NEW YORK _ President Donald Trump, fresh off losing a historic case before the Supreme Court over a subpoena for his tax returns, is still arguing he’s entitled to special privileges as commander in chief.

Trump attorney William Consovoy made the argument Tuesday during a hearing on how to proceed in a case over Manhattan District Attorney Cy Vance’s demand for eight years of the Trump’s tax returns.

The president or his attorneys, Consovoy said, might need to learn confidential details about the nature of Vance’s investigation to boost arguments the prosecutor is on a fishing expedition.

“There’s a serious issue of unfairness of asking a party to challenge a subpoena without some access … to its nature and scope,” Consovoy said.

The president “would respectfully request” access to a sealed Manhattan federal court filing from Vance’s office detailing the grand jury investigation and reasons for the subpoena, Consovoy said.

The average citizen is not usually allowed to probe prosecutors’ reasons for an ongoing investigation.

Carey Dunne, an attorney for Vance, said the Supreme Court had already rejected “Trump’s exotic constitutional immunity claims.”

“There’s no heightened standard that applies just because he’s president,” Dunne said.

“This isn’t just about the president, there are other individuals and entities that could end up above the law as a result of the delay … Let’s not let delay kill this case.”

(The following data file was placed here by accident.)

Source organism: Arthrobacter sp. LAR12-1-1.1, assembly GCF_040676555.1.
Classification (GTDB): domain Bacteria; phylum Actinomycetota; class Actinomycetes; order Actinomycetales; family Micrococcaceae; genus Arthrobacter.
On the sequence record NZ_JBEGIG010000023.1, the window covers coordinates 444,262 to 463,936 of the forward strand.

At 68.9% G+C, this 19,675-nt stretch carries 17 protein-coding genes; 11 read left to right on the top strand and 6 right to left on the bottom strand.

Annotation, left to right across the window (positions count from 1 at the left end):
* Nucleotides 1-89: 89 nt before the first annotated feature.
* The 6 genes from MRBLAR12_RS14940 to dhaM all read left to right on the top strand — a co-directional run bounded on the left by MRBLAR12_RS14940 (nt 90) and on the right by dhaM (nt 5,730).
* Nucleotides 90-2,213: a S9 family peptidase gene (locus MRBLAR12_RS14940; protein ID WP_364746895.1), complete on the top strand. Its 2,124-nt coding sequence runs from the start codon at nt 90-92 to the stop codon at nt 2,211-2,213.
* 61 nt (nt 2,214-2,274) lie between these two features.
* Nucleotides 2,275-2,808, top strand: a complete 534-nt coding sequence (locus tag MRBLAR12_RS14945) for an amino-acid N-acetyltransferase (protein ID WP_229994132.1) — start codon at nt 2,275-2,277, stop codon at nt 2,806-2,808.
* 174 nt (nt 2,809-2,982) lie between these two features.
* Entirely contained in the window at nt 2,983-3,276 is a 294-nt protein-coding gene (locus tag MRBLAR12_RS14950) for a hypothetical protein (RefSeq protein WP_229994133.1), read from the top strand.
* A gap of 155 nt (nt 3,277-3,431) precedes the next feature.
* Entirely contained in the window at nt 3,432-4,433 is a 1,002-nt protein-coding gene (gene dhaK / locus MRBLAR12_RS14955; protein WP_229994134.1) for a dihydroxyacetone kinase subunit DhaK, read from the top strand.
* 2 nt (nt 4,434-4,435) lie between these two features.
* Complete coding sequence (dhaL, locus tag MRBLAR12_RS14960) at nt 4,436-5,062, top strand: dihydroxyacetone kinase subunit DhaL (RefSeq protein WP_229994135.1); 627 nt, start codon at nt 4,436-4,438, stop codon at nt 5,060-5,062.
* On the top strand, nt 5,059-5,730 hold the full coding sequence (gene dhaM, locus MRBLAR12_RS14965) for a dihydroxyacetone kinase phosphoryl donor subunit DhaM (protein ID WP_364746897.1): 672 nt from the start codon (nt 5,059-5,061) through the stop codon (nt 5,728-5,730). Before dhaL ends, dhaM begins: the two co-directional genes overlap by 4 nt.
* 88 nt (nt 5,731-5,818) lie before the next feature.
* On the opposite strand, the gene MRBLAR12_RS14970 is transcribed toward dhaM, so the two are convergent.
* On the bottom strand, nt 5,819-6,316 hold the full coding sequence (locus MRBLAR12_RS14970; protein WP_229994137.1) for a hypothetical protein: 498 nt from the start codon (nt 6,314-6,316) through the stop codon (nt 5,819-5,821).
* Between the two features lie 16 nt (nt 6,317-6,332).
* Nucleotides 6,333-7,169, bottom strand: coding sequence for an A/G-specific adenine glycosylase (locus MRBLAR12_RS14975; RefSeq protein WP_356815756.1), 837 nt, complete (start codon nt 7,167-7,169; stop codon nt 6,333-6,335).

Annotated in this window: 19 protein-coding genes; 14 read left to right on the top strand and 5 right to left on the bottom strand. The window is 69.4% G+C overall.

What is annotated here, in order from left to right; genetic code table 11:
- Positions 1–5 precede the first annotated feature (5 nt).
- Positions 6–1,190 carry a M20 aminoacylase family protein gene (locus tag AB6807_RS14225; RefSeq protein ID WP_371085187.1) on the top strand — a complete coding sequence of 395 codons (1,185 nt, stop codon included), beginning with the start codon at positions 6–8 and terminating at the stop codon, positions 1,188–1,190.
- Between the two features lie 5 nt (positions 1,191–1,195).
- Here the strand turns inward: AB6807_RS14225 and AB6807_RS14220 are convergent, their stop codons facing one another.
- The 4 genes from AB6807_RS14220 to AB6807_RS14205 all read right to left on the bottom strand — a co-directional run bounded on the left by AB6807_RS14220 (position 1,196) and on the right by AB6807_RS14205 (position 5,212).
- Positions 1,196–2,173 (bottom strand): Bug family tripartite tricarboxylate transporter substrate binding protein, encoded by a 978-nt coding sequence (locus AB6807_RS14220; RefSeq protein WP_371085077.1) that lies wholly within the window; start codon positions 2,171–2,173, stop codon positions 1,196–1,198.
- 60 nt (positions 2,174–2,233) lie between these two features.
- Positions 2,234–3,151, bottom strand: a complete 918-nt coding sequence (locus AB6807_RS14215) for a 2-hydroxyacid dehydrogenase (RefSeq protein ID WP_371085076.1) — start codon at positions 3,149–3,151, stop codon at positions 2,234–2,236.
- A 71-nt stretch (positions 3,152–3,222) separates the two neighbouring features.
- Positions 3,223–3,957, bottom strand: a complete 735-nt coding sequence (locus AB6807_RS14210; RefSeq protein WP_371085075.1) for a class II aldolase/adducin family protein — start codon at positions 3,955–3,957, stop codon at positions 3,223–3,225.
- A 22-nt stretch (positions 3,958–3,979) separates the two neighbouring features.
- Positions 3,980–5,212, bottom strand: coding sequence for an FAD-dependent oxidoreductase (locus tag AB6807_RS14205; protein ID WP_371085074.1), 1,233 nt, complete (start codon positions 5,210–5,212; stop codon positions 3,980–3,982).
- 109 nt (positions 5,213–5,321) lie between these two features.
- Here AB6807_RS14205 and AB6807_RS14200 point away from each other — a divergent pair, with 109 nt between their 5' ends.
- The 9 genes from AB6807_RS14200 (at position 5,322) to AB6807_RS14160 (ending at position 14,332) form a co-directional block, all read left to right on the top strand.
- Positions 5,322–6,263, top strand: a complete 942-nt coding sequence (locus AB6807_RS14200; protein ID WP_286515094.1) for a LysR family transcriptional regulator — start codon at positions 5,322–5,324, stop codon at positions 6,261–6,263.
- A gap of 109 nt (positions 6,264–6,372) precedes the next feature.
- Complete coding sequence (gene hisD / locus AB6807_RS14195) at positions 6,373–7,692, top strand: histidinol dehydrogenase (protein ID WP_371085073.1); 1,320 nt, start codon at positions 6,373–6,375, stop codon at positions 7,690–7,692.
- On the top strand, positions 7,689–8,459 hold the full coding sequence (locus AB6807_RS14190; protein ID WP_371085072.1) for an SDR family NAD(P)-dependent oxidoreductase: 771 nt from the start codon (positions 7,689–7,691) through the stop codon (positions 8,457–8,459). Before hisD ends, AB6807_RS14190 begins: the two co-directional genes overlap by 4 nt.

Judge Victor Marrero ordered both sides to follow a schedule for new filings in the case until early next month. Marrero will then have to rule on Trump’s new legal challenges. That timetable makes it unlikely the tax records will become public before the 2020 election. The judge learned details of the investigation last year and saw nothing improper.

“No citizen, not even the President, is categorically above the common duty to produce evidence when called upon in a criminal proceeding,” Chief Justice John Roberts wrote in the historic Supreme Court ruling on the case last week.

Nevertheless, Trump’s attorneys argue the high court left open the possibility for legal challenges beyond the president’s rejected claim of Oval Office immunity. Vance seeks eight years of Trump’s personal and corporate tax returns in connection with a criminal probe of whether the Trump Organization broke the law by issuing hush-money payments to a porn star and Playboy model during the 2016 campaign.

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